Below are candidate-submitted answers to a survey Wednesday Journal sent out to all candidates running in this year’s elections.

Age: 46

Profession: General Manager for CenterStage Productions, Inc.

Years lived in River Forest: I’ve lived in Oak Park since August of 1998; almost 17 years.

Spouse, if applicable: Rachel Carlson Boultinghouse

 Do you have children in D97 schools? How many and what ages? 

  • One child aged 9 in 4th grade.

Have you ever run for or served in a local political office before? If so, when and which office? No.

If you are not currently on the school board, how many school board meetings have you attended in the last year?  About 20 in the last year (12 mos.)

Why are you running for this office? 

I began to follow District 97 Board proceedings well over 2 years ago after involving myself in the effort to block building a new D-97 administration building behind Village hall.  In that effort I spent countless hours researching the District regularly attending Board meetings.  That interest just stuck.  I applied to be on the CLAIM Committee and was accepted.  In that endeavor I began to invest my energy and effort researching SB-16, which was working its way through the Illinois Legislature.  Seeing that D-97 was making no public calls to action and knowing that there were to be at least two open seats on the Board, I felt that I should get involved to spread the word regarding this issue and to do everything in my power to make that a district priority.  As I will state further below, regardless of the issue one feels is most important, whether that is the achievement gap, special education, the arts, whatever, all of them are at risk if funding to the district is significantly cut.

What do you think are the three biggest challenges facing the district in the next four years?

I think the three biggest challenges facing the district in the next 4 years are:

  1.  State Funding.  With General State Aid coming in at 89% of the budgeted amount, potential cuts from the forthcoming SB1 that could cut up to 50% of the General State Aid (±8% of overall educational resources) and the promise of increased pension liability shift to the district from the state, District 97 looks to face some big funding challenges if projected cuts come to fruition.  Regardless of what issues people feel are most important, without the funding that current forecasts have been made upon, all other programs are at risk.  Whether it is the achievement gap, early childhood education, the IB program or the arts, without the funds to support the programs our community values, all children are at risk of receiving a lessened educational experience.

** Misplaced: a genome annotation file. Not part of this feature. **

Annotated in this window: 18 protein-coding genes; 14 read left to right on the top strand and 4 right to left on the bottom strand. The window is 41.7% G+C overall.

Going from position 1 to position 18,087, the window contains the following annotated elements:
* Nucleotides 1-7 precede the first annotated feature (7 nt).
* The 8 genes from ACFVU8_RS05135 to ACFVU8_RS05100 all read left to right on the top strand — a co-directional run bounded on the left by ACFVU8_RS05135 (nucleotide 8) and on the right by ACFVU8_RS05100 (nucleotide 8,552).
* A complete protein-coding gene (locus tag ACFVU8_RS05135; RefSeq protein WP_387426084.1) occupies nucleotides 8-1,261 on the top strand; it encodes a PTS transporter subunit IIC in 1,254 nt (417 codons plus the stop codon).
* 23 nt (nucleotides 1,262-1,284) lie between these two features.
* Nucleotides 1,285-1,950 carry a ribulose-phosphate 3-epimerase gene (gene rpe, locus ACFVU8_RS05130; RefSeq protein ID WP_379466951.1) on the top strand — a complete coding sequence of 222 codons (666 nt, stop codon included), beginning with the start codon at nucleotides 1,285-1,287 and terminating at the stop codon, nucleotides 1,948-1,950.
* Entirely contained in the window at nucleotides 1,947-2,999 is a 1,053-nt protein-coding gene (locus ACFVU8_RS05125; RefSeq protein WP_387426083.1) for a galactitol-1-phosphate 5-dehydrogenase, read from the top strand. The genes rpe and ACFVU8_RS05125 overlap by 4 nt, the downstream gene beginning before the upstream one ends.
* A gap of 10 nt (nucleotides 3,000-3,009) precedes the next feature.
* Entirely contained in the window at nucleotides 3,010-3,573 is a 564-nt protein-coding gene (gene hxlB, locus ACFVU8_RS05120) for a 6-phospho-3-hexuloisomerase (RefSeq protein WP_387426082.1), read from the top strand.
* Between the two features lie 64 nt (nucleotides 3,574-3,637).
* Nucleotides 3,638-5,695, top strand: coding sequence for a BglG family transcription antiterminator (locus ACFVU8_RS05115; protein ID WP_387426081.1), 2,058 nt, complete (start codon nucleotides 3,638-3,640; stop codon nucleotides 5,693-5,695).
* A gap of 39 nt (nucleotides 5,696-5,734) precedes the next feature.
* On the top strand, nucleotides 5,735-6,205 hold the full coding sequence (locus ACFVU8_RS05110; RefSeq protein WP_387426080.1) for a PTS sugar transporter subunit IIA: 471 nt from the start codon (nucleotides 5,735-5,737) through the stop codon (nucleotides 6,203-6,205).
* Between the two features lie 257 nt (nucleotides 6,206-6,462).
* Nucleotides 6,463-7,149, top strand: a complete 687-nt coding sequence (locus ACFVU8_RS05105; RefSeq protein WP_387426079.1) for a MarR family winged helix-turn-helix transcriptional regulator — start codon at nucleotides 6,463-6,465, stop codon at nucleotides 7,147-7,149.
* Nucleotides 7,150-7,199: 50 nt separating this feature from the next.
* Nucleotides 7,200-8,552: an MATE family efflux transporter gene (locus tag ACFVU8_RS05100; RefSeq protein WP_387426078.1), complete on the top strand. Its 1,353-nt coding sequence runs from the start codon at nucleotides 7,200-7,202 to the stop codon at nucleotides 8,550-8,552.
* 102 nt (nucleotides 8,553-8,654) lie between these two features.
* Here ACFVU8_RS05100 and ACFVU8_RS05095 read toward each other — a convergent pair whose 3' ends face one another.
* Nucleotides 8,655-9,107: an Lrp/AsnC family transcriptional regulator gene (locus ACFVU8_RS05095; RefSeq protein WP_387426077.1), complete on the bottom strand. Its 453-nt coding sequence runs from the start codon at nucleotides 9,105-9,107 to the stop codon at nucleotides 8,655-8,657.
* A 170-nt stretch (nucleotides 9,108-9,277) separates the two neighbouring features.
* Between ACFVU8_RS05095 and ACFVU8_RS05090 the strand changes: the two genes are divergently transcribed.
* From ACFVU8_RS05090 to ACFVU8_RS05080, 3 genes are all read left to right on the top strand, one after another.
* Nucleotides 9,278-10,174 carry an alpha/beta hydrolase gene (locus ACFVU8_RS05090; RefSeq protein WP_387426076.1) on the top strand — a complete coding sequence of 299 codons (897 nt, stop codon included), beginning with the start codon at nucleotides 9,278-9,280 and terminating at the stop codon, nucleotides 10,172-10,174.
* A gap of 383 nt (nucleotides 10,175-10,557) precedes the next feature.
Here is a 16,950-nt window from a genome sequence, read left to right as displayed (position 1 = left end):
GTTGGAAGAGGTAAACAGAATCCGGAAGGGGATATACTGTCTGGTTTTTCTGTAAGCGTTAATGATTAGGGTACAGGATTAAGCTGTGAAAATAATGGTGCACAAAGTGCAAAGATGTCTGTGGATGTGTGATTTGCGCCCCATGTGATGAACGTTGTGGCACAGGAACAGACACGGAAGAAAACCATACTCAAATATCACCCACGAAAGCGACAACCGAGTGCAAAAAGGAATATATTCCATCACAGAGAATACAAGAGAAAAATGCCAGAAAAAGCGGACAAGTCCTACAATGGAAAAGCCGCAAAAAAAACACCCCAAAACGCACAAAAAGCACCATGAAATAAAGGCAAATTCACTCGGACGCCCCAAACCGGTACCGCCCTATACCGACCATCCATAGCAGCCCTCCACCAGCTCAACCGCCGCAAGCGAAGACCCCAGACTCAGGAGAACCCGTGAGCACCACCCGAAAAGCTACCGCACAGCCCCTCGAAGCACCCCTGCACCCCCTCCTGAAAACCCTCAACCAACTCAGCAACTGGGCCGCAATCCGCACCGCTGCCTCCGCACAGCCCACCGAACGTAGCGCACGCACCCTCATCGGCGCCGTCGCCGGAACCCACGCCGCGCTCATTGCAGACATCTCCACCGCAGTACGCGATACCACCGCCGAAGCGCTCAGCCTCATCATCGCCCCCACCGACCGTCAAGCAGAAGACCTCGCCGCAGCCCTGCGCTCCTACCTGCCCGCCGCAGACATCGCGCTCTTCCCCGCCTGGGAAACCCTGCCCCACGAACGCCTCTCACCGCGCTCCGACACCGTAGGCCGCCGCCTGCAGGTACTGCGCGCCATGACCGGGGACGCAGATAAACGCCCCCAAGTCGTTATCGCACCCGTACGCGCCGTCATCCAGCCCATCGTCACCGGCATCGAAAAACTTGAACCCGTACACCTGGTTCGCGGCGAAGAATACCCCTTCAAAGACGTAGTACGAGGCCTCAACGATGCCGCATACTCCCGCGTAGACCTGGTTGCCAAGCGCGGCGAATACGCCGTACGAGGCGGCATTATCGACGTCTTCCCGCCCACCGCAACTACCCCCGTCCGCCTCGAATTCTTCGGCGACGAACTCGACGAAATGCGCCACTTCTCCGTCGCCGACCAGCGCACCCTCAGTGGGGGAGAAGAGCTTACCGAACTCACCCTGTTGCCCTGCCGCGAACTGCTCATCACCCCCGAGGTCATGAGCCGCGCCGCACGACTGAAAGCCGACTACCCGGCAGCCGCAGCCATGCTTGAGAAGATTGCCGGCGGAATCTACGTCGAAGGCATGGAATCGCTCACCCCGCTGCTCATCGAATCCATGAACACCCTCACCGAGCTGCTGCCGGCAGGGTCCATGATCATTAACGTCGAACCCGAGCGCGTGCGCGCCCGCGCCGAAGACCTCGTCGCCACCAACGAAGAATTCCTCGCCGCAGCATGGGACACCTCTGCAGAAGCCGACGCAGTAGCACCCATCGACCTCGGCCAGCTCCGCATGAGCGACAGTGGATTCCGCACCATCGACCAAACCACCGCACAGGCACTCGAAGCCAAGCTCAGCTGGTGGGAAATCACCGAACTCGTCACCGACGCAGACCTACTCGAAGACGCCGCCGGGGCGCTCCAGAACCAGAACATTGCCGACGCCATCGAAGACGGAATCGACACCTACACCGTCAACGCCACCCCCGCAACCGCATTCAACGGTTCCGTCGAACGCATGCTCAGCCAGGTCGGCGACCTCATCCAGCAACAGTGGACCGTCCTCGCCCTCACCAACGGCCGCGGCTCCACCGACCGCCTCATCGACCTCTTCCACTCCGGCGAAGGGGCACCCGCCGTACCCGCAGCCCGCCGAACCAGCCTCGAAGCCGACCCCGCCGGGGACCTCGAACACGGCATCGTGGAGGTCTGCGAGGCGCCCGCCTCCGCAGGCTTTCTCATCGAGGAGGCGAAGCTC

2.  Referendum.  In 2011 District 97 set themselves up for the next referendum to occur in 2017.  Within 4 months of the passage of the 2011 Referendum, District 97 resumed the march to replace their aging administration building after projecting doom and gloom cuts if the 2011 Referendum did not pass.  The general view with the public is that we were all deceived.  If budgets were so desperate, how could the District even contemplate a new building?  Especially when the last pitch for a building indicated a need of 16,000 sq. ft. to house two governmental bodies and now the current plans suggest 24,000 sq. ft. for one governmental entity.  The messaging between the two pitches (2012 vs. today) is confusing, uses different metrics and generally feels as if it approaches a bait and switch type of shell game.  Looking at current income (before potential State cuts) and current expenses, the expenses are rising at a greater rate than income such that in order to maintain accepted reserves and current curriculum and programming, the District must go back to the public for a referendum.  Getting public buy in for this next referendum will be a monumental challenge in light of how the new building replacement has been communicated in relation to the 2011 Referendum and in relation to the previous pitch in 2012.  We aren’t even a decade past the times when the Village had to bail out D-97 and while the District’s finances have greatly improved, they aren’t as rock solid as they could be, especially given the District issues DSEB bonds each year that partially cover operational expenses.  They are placing operating costs on credit, a practice that would be devastating to expand and one that would become increasingly necessary if this upcoming referendum were to fail.